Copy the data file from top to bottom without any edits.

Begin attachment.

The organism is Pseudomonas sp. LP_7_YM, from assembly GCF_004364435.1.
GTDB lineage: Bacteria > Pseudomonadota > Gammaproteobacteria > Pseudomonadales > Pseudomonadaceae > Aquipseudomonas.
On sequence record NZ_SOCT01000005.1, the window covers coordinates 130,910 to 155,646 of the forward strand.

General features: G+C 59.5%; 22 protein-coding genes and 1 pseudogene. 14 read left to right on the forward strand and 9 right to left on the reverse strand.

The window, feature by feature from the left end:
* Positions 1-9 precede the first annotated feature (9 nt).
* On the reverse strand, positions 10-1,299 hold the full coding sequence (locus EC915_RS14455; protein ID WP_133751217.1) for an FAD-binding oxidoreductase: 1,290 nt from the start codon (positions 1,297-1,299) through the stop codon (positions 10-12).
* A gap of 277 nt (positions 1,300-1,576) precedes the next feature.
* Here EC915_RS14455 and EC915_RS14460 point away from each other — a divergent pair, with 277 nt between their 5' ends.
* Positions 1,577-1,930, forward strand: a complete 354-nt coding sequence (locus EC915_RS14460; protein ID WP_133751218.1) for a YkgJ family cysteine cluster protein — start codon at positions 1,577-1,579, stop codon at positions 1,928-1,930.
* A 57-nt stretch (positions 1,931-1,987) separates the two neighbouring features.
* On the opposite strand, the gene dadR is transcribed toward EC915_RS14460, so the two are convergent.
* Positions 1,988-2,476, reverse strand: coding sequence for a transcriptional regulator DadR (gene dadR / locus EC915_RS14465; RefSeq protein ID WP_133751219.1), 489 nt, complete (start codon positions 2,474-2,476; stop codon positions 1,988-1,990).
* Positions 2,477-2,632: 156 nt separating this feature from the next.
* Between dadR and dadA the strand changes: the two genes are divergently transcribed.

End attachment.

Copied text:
The organism is Pseudomonas sp. LP_7_YM, from assembly GCF_004364435.1.
GTDB lineage: Bacteria > Pseudomonadota > Gammaproteobacteria > Pseudomonadales > Pseudomonadaceae > Aquipseudomonas.
On sequence record NZ_SOCT01000005.1, the window covers coordinates 130,910 to 155,646 of the forward strand.

General features: G+C 59.5%; 22 protein-coding genes and 1 pseudogene. 14 read left to right on the forward strand and 9 right to left on the reverse strand.

The window, feature by feature from the left end:
* Positions 1-9 precede the first annotated feature (9 nt).
* On the reverse strand, positions 10-1,299 hold the full coding sequence (locus EC915_RS14455; protein ID WP_133751217.1) for an FAD-binding oxidoreductase: 1,290 nt from the start codon (positions 1,297-1,299) through the stop codon (positions 10-12).
* A gap of 277 nt (positions 1,300-1,576) precedes the next feature.
* Here EC915_RS14455 and EC915_RS14460 point away from each other — a divergent pair, with 277 nt between their 5' ends.
* Positions 1,577-1,930, forward strand: a complete 354-nt coding sequence (locus EC915_RS14460; protein ID WP_133751218.1) for a YkgJ family cysteine cluster protein — start codon at positions 1,577-1,579, stop codon at positions 1,928-1,930.
* A 57-nt stretch (positions 1,931-1,987) separates the two neighbouring features.
* On the opposite strand, the gene dadR is transcribed toward EC915_RS14460, so the two are convergent.
* Positions 1,988-2,476, reverse strand: coding sequence for a transcriptional regulator DadR (gene dadR / locus EC915_RS14465; RefSeq protein ID WP_133751219.1), 489 nt, complete (start codon positions 2,474-2,476; stop codon positions 1,988-1,990).
* Positions 2,477-2,632: 156 nt separating this feature from the next.
* Between dadR and dadA the strand changes: the two genes are divergently transcribed.